When applying for this team, you will be asked to specify which subteam(s) you are interested in joining.

Learn more about this project team by viewing the team's video.

Anticipated Outputs

Open-source K-12 curriculum on computer science and ethical technology; landscape analyses; website; data for further research, grant proposals and publications

Student Opportunities

Ideally, this project team will consist of 14 graduate students and 16 undergraduate students. Students interested in expanding their design, qualitative research, innovation, analysis, communications and teamwork skills are encouraged to apply. Students in social sciences, humanities, education, policy, health and computer science will have the most direct connections with the project. 

The team largely collaborates with underserved and underrepresented populations, and students with experience in these populations or looking to gain experience would be ideal contributors. Students should have a willingness to develop an iterative mindset, a passion for contributing creative solutions to complex social problems and a commitment to active inclusivity, transparency and collaboration.

All team members will learn the theory and praxis of open design to be equipped with essential competencies necessary for thriving in lifelong learning, leadership and civic participation. The project will deepen relationships between communities across Duke and the project’s region of open design practitioners committed to co-creating solutions to complex social problems.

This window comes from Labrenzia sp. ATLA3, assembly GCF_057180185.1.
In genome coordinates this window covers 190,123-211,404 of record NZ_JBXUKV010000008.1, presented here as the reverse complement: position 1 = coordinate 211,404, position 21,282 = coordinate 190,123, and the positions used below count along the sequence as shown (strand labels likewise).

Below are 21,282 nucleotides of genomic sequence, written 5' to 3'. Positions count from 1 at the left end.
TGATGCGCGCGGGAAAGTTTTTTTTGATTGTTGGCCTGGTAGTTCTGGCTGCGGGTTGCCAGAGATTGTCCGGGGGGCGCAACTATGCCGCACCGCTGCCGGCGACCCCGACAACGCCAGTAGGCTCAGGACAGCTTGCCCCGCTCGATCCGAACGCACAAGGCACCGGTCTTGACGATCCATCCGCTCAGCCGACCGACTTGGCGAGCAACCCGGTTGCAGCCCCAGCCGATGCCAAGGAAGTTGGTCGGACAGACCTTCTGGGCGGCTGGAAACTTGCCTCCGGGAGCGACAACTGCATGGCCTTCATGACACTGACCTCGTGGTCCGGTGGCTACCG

Team leaders will design a high-level workflow template for subteams that follows the open design process. Monthly leadership meetings will include time for both team building and sharing of research among the subteams and plans for sharing to wider audiences. Subteams will meet weekly. 

Selected graduate students may serve as project managers for subteams. Potential opportunities for graduate students include contributing to open-access publications, assisting with (virtual) conference presentations and assisting with grant applications. 

Graduate students will be chosen to serve as a project manager and Open Design Strategists. These students will ensure effective management of the subteam projects as well as continual communication between subteams and with the leadership team. 

All students will gain experience conducting interviews with stakeholders, and synthesizing and analyzing interview data to identify needs and draw insights. Students will also gain experience engaging as a team in divergent and convergent thinking to understand stakeholder needs and desires. They will brainstorm and prototype innovative solutions, and test and evaluate feedback and share findings across diverse audiences and media.